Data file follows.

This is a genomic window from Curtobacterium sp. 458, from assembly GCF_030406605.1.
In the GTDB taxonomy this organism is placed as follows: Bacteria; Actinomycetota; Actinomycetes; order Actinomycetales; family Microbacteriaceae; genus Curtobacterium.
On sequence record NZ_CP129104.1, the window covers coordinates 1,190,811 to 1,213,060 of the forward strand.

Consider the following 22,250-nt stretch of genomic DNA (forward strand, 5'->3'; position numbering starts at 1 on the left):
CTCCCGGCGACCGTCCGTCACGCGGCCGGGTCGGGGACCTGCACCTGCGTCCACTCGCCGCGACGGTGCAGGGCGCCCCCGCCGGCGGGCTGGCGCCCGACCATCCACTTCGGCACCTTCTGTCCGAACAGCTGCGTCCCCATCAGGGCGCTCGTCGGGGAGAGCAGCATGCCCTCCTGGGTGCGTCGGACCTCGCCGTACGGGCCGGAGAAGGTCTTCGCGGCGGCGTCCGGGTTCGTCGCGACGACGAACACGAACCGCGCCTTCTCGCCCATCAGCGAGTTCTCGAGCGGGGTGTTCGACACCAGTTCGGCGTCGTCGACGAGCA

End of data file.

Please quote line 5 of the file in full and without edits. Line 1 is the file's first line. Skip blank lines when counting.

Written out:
CTCCCGGCGACCGTCCGTCACGCGGCCGGGTCGGGGACCTGCACCTGCGTCCACTCGCCGCGACGGTGCAGGGCGCCCCCGCCGGCGGGCTGGCGCCCGACCATCCACTTCGGCACCTTCTGTCCGAACAGCTGCGTCCCCATCAGGGCGCTCGTCGGGGAGAGCAGCATGCCCTCCTGGGTGCGTCGGACCTCGCCGTACGGGCCGGAGAAGGTCTTCGCGGCGGCGTCCGGGTTCGTCGCGACGACGAACACGAACCGCGCCTTCTCGCCCATCAGCGAGTTCTCGAGCGGGGTGTTCGACACCAGTTCGGCGTCGTCGACGAGCA